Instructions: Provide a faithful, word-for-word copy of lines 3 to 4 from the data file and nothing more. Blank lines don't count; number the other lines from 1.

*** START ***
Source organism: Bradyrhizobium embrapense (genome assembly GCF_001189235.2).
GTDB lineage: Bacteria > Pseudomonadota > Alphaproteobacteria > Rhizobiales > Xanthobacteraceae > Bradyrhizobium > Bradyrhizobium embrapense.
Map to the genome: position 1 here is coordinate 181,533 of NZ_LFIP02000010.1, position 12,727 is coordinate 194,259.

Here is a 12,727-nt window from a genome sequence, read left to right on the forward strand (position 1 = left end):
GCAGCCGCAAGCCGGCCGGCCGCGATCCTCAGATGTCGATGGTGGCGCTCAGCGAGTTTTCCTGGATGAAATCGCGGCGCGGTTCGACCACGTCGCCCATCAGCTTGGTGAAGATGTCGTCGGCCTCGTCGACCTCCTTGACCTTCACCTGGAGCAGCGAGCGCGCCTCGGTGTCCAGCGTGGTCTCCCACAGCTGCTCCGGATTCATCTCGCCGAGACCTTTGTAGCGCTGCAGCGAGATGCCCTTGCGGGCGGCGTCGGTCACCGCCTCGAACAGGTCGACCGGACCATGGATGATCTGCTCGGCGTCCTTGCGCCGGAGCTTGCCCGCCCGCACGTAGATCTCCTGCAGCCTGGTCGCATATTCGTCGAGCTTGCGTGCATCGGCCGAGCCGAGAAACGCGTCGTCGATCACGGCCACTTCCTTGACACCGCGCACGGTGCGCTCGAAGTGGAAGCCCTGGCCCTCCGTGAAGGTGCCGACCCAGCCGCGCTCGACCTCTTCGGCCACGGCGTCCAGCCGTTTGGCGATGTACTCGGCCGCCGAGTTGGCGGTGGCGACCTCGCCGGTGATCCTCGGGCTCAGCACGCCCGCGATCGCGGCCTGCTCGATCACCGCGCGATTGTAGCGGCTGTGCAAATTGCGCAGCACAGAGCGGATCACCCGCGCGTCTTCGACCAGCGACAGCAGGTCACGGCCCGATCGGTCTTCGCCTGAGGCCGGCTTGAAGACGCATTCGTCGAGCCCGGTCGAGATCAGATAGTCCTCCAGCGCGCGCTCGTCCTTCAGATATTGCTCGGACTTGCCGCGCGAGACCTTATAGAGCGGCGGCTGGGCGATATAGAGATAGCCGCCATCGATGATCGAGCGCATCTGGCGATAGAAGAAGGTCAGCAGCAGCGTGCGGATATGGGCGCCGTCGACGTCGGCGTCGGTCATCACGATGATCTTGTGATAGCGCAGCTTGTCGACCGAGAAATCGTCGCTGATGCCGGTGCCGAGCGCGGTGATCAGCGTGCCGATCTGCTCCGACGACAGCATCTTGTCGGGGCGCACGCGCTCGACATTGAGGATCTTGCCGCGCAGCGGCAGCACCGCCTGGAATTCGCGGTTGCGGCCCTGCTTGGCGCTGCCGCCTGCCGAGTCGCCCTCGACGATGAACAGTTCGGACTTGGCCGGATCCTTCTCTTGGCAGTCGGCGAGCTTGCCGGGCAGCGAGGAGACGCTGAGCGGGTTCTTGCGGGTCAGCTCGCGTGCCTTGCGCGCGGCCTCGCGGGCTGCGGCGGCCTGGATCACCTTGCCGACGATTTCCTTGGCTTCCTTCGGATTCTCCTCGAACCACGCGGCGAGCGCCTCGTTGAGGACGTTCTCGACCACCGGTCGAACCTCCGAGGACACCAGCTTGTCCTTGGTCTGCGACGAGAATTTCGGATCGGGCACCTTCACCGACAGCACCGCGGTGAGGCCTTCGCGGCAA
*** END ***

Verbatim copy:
Map to the genome: position 1 here is coordinate 181,533 of NZ_LFIP02000010.1, position 12,727 is coordinate 194,259.

Here is a 12,727-nt window from a genome sequence, read left to right on the forward strand (position 1 = left end):